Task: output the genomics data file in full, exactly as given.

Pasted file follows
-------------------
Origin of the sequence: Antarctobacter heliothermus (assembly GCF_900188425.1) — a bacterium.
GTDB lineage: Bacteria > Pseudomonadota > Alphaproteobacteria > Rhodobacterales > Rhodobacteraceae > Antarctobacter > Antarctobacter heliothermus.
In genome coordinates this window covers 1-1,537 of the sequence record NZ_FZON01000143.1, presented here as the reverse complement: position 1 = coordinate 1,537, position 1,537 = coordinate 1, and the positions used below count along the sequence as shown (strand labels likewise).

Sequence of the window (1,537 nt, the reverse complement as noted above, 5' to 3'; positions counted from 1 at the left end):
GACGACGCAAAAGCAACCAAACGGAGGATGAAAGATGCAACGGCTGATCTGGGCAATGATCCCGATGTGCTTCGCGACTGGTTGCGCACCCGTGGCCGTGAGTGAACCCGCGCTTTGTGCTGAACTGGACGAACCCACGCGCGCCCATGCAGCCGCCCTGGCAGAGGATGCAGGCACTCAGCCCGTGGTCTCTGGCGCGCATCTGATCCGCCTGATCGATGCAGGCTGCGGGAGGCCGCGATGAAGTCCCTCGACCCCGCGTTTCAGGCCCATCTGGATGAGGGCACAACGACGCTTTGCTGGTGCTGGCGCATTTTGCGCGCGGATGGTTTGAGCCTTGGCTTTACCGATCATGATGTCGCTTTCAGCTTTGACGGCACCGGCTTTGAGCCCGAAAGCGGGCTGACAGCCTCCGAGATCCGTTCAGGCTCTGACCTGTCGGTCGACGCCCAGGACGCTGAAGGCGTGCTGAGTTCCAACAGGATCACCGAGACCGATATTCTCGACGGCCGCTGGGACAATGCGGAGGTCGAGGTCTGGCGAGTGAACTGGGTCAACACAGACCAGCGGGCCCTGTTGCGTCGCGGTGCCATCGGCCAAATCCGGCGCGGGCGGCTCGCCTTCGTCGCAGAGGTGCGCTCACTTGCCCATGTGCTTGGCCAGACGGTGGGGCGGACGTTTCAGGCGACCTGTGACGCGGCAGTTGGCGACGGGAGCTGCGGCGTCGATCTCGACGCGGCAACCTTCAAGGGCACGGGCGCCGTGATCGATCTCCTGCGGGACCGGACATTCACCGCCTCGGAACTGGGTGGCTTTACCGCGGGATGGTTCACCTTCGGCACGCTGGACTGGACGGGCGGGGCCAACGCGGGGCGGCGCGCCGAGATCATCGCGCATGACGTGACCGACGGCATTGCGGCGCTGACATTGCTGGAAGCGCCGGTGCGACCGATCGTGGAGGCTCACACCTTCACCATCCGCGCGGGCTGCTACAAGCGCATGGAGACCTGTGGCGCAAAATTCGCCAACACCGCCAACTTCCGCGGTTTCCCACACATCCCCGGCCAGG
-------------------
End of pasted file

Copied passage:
Origin of the sequence: Antarctobacter heliothermus (assembly GCF_900188425.1) — a bacterium.
GTDB lineage: Bacteria > Pseudomonadota > Alphaproteobacteria > Rhodobacterales > Rhodobacteraceae > Antarctobacter > Antarctobacter heliothermus.
In genome coordinates this window covers 1-1,537 of the sequence record NZ_FZON01000143.1, presented here as the reverse complement: position 1 = coordinate 1,537, position 1,537 = coordinate 1, and the positions used below count along the sequence as shown (strand labels likewise).

Sequence of the window (1,537 nt, the reverse complement as noted above, 5' to 3'; positions counted from 1 at the left end):
GACGACGCAAAAGCAACCAAACGGAGGATGAAAGATGCAACGGCTGATCTGGGCAATGATCCCGATGTGCTTCGCGACTGGTTGCGCACCCGTGGCCGTGAGTGAACCCGCGCTTTGTGCTGAACTGGACGAACCCACGCGCGCCCATGCAGCCGCCCTGGCAGAGGATGCAGGCACTCAGCCCGTGGTCTCTGGCGCGCATCTGATCCGCCTGATCGATGCAGGCTGCGGGAGGCCGCGATGAAGTCCCTCGACCCCGCGTTTCAGGCCCATCTGGATGAGGGCACAACGACGCTTTGCTGGTGCTGGCGCATTTTGCGCGCGGATGGTTTGAGCCTTGGCTTTACCGATCATGATGTCGCTTTCAGCTTTGACGGCACCGGCTTTGAGCCCGAAAGCGGGCTGACAGCCTCCGAGATCCGTTCAGGCTCTGACCTGTCGGTCGACGCCCAGGACGCTGAAGGCGTGCTGAGTTCCAACAGGATCACCGAGACCGATATTCTCGACGGCCGCTGGGACAATGCGGAGGTCGAGGTCTGGCGAGTGAACTGGGTCAACACAGACCAGCGGGCCCTGTTGCGTCGCGGTGCCATCGGCCAAATCCGGCGCGGGCGGCTCGCCTTCGTCGCAGAGGTGCGCTCACTTGCCCATGTGCTTGGCCAGACGGTGGGGCGGACGTTTCAGGCGACCTGTGACGCGGCAGTTGGCGACGGGAGCTGCGGCGTCGATCTCGACGCGGCAACCTTCAAGGGCACGGGCGCCGTGATCGATCTCCTGCGGGACCGGACATTCACCGCCTCGGAACTGGGTGGCTTTACCGCGGGATGGTTCACCTTCGGCACGCTGGACTGGACGGGCGGGGCCAACGCGGGGCGGCGCGCCGAGATCATCGCGCATGACGTGACCGACGGCATTGCGGCGCTGACATTGCTGGAAGCGCCGGTGCGACCGATCGTGGAGGCTCACACCTTCACCATCCGCGCGGGCTGCTACAAGCGCATGGAGACCTGTGGCGCAAAATTCGCCAACACCGCCAACTTCCGCGGTTTCCCACACATCCCCGGCCAGG